SW5050 - Law for Social Work Practice (2017/18)
|Module specification||Module approved to run in 2017/18|
|Module title||Law for Social Work Practice|
|Module level||Intermediate (05)|
|Credit rating for module||15|
|School||School of Social Professions|
|Total study hours||150|
|Running in 2017/18||
This module introduces students to key social work related legislation (and how law is made) and case-law with particular emphasis upon law related to children and families, and vulnerable adults. Students will gain an understanding of how laws and legal processes impact upon social work practice and how they can support anti-discriminatory and anti-oppressive approaches. Students will develop a confident understanding of the broader legal contextual and procedural boundaries for their practice and how wider legislationimpacts on the lives of individuals, families and communities (e.g. Human Rights Act).
• To locate social work practice within a legal context – What is law; Functions of law (law and social issues); How is law made.
• To identify and understand the relationship of key legislation and case-law relevant to social work practice
• To develop an understanding of law and legal processes can suport anti-discriminatory and anti-oppressive practice
• To examine how the law is used to protect adults, children and families
• To locate and develop an understanding of international (e.g. refugee legislation), European and UK legislation and its impact on individuals, families and communities
• To develop an understanding of where legislations derives from and the ethical and political underpinning behind it
- Introduction to law: Where does it come from; Common Law; English legal system; National & International law
- The nature of legal authority
- Legal processes, frameworks & delivery standards
- Researching legislation – accessing relevant legislation and legal documents
- The relationship between law and practice
- Legal considerations with service users and carers
- The importance and use of representation
- Accountability and intervention
- Data protection and confidentiality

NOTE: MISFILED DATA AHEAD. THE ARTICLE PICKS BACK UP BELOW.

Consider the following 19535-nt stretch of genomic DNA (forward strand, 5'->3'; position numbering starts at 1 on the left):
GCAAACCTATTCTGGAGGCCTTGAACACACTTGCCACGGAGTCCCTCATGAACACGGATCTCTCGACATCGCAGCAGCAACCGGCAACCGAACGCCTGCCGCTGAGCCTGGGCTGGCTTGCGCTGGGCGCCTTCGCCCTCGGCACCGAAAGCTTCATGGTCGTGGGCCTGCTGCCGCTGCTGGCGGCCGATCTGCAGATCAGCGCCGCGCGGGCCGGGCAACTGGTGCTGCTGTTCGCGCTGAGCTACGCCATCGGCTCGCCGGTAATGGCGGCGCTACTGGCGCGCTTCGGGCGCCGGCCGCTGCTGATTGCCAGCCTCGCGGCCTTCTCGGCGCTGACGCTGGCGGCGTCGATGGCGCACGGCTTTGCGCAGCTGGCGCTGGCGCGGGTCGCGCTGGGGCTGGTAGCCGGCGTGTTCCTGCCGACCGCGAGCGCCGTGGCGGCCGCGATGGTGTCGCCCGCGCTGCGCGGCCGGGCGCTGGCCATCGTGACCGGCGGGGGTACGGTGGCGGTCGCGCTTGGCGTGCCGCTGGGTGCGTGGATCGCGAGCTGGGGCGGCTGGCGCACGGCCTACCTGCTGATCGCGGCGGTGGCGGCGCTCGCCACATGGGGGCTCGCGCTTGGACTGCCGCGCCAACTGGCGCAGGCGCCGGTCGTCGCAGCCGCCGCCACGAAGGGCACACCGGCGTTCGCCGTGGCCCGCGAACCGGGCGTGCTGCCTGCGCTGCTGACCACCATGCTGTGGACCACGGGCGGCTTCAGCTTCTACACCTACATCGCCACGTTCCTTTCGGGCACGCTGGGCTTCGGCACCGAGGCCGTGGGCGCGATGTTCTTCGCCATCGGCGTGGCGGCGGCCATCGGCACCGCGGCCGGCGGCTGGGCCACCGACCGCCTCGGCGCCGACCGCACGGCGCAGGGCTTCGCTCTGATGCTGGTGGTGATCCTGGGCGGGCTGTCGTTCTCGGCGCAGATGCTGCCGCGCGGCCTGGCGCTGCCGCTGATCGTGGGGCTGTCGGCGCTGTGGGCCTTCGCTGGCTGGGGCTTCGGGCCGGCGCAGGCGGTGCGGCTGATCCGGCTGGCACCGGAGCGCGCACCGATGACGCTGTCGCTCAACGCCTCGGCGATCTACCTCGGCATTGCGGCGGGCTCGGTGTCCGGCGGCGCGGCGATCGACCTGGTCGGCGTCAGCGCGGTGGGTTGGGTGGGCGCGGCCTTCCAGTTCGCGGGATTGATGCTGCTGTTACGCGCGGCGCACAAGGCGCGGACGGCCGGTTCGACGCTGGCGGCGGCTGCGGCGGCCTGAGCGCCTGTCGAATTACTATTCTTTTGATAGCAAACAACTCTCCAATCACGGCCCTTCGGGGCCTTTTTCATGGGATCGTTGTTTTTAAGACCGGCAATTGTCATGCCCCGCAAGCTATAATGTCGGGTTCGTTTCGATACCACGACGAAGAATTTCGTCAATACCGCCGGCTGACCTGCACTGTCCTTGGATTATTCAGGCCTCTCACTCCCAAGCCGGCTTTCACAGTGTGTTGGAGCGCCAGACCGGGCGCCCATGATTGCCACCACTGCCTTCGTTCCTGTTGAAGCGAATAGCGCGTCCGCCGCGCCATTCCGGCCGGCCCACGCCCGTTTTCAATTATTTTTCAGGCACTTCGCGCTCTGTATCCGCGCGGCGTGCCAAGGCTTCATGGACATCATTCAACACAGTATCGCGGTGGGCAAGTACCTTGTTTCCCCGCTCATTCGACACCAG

- Whistle-blowing legislation
- The legal basis for anti-discriminatory practice
- Critical analysis & application of case law
- Legal contexts of social work practice/ key legislation: Children & Family; Youth offending; Community Care; Mental Health; Intimate Partner Violence; Forced marriage; Trafficking; Sexual/domestic exploitation; Housing; Immigration; FGM; ICT and communication technologies; Equality & Human Rights; Disability
Learning and teaching
• Lectures &Seminar/small group discussion
• Case-study analysis
• E-learning and blended learning & video materials
1 Understand the legal frameworks within which social workers practise.
2 Demonstrate knowledge of the legal rights of service users and how they might be upheld in practice.
3 Assess critically the relevant legislation and legal obligations available to social workers, and options for intervention on behalf of service users in a range of practice settings.
The assessment strategy is designed to help students develop a solid grounding of the law in relation to social work practice and provides formative assessments to enable students to build their exam skills and techniques to answer questions in a succinct and accurate manner. These are important skills expected for writing legal and other reports in practice. Students will be assessed in an open book exam consisting of three questions covering different parts for the law and its application that all social workers must be able to apply to their decision making in practice. Students will be expected to pass each (LO1, LO2, LO3). Essay questions will require students to draw upon case-law and identify the dilemmas and contradictions in terms of interpreting and applying legislation. Formative assessment include analysis of case studies to test and rehearse arguments and students will have the opportunity to draft answers to each section of the exam based on past papers including a mock exam.
Adcock, M. & White, R. (1998) Significant Harm, (2nd edition) Significant Publications
Brammer, A. (2010) Social Work Law (3rd Edition) London, Longman Pearson
Brayne, H. & Carr, H. (2008) Law for Social Workers (12th edition) Oxford : Oxford University Press
Brown, R. (2013) The approved mental health professional's guide to mental health law (3rd ed.) Exeter: Learning Matters
Edwards, A. (2011) Violence against women under international human rights law, Cambridge : Cambridge University Press
John, R. (2011) Using the Law in Social Work (5th Edition) Exeter Learning Matters.
Laird, S. (2010)Practical Social work Law, Longman Press
Mandelstam, M (2013) Safeguarding adults and the law (2nd ed.), London: Jessica Kingsley Publishers
Mandelstam, M (2005) Community care practice and the law (4th ed.), London: Jessica Kingsley Publishers
Seymour, C & Seymour, R.B (2013) Practical Child Law for Social Workers A guide to English Law and Policy London: Sage
White, R., Broadbent, G., & Brown, K. (2009) Law and the Social Work Practitioner (2nd Edition) Learning Matters, Exeter.
White, R., (2008) Children Act in Practice, (4th ed.), London: Lexis
E- sources include legal databases (particularly Lexis)
Lexis Library: http://0-www.lexisnexis.com.emu.londonmet.ac.uk/uk/legal/auth/checkbrowser.do?rand=0.08961204140194301&cookieState=0&ipcounter=1&bhcp=1
SCIE (2009) E:Learning Law & Social Work http://www.scie.org.uk/publications/elearning/law/